Public Purpose Magazine, Winter 2012
PP 2012 Winter: Cover

Leadership For a New Era of Student ActivismDoes the “Occupy” movement signal a new era of student activism? And if so, how can college leaders respond appropriately and effectively?By Stephen G. Pelletier
When “Occupy”-style protests spilled over to public university campuses this past fall, one consequence was that it put university leaders under a public spotlight. In November, for example, after campus police at the University of California at Davis squirted a line of sitting protestors with pepper spray and video of the incident quickly went viral, the media was awash with images of Chancellor Linda Katehi rejecting calls that she resign. In early December, Bay Area media ran pictures and video of Robert Corrigan, president of San Francisco State University (SFSU), attempting to engage clamorous Occupy protestors on his campus in a dialogue about relevant issues.

No one can predict the future of the Occupy movement. Nonetheless, universities today are seeing protests that in their passion, stridency and even tactics echo those of the 1960s. And regardless of how long Occupy’s activism lasts, or what form it might ultimately take, student activists all along the political spectrum are likely to be energized by 2012’s presidential election.

Let us assume that the new student activism does continue—and perhaps even expand. What are the implications for colleges and universities? How can university leaders meet the complex challenges that student protests bring?

Making the Case for BothLeaders say workforce needs and liberal arts education ARE compatibleBy Virginia Myers

Are college and universities meant to crank out workers? Or should they be elevating the collective mind and spirit? Should they prepare students for productive lives that help build a vibrant economy? Or inspire them beyond the marketplace with civic-minded commitment to the good of humankind?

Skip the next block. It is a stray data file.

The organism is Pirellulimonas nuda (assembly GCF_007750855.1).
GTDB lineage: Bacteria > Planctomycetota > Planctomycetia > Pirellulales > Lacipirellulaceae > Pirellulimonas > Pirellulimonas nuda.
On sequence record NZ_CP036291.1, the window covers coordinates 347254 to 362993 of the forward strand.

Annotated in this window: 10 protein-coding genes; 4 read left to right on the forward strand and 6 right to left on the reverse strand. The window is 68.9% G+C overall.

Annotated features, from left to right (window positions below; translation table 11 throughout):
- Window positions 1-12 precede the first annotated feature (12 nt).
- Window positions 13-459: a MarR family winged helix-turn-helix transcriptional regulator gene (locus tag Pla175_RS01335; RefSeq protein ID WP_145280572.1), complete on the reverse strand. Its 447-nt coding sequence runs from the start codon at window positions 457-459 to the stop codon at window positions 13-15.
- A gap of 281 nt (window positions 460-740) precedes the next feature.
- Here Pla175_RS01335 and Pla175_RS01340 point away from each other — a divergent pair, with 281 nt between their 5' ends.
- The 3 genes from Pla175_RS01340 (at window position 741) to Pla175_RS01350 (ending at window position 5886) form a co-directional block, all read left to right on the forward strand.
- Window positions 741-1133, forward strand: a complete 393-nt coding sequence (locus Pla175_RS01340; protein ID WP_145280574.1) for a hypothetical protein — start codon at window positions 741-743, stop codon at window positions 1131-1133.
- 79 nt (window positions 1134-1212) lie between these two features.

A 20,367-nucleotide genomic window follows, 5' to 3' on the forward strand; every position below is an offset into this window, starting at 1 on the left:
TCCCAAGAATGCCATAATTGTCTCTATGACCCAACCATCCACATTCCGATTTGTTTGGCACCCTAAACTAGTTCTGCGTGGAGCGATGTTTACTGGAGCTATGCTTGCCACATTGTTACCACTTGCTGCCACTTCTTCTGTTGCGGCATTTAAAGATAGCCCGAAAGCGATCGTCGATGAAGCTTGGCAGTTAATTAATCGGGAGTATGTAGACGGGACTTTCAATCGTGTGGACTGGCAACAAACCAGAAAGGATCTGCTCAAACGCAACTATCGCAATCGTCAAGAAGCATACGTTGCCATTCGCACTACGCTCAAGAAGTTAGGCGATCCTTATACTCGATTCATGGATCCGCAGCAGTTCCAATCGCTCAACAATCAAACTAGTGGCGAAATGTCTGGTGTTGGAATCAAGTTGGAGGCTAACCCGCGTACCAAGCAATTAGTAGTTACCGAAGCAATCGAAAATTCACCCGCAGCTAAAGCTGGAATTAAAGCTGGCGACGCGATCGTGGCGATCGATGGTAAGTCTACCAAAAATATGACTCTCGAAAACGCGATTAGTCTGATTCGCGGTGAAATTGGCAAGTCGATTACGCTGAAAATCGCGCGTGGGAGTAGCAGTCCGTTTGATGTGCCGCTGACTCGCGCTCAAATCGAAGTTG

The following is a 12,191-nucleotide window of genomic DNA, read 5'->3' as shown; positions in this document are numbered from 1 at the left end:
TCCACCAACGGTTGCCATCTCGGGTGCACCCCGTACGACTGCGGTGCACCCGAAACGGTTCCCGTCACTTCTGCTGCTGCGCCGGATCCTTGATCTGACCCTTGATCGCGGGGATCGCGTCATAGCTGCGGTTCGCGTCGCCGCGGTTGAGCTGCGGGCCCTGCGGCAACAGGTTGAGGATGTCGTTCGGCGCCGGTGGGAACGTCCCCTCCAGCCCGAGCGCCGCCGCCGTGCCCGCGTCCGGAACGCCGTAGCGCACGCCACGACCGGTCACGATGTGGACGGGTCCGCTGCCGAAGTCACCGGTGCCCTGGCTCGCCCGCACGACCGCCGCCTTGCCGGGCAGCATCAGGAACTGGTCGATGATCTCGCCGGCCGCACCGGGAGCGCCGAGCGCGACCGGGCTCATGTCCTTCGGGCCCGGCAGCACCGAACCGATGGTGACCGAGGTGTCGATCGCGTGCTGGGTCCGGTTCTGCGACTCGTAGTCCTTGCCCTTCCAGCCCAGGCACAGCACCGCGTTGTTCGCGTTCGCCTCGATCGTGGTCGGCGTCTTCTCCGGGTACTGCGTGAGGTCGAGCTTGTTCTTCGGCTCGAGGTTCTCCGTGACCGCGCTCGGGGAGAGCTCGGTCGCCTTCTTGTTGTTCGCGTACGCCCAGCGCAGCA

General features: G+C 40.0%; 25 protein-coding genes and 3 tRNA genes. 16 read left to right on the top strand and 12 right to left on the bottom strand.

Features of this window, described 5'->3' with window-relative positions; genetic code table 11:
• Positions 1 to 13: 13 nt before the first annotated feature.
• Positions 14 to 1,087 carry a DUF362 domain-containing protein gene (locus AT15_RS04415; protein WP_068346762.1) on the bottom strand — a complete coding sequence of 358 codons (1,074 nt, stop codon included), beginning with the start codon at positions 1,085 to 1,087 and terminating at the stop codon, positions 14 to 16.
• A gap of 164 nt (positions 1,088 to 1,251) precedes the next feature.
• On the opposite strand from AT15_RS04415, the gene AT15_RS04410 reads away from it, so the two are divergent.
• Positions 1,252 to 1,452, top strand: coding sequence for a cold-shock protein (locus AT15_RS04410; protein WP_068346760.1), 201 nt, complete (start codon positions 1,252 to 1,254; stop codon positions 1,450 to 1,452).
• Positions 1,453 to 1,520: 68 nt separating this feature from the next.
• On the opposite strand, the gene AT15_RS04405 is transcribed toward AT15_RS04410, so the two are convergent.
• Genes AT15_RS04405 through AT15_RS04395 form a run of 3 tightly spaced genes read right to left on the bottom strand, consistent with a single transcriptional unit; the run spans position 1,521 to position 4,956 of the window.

Perhaps all of the above.

Feeding the Economy
As anyone who has spent time on a college campus knows, the reasons for attending school vary widely, but many students expect to prepare themselves for a lifetime of productive work.

This concept, underscored now as the economy continues to falter and job prospects become more elusive, is not lost on policymakers. The ideas of “workforce readiness” and “job creation” are often key to the discussion among state lawmakers facing a still-faltering economy and scrutinizing education budgets to make the most of what funding is available.

Some have embraced a business-first model for higher education. In Florida, Gov. Rick Scott grabbed headlines—and outraged many academics—when he suggested that science, technology, engineering and math (the STEM disciplines) should get more funding than the liberal arts. “If I’m going to take money from a citizen to put into education then I’m going to take that money to create jobs,” Scott said. “So I want that money to go to degrees where people can get jobs in this state.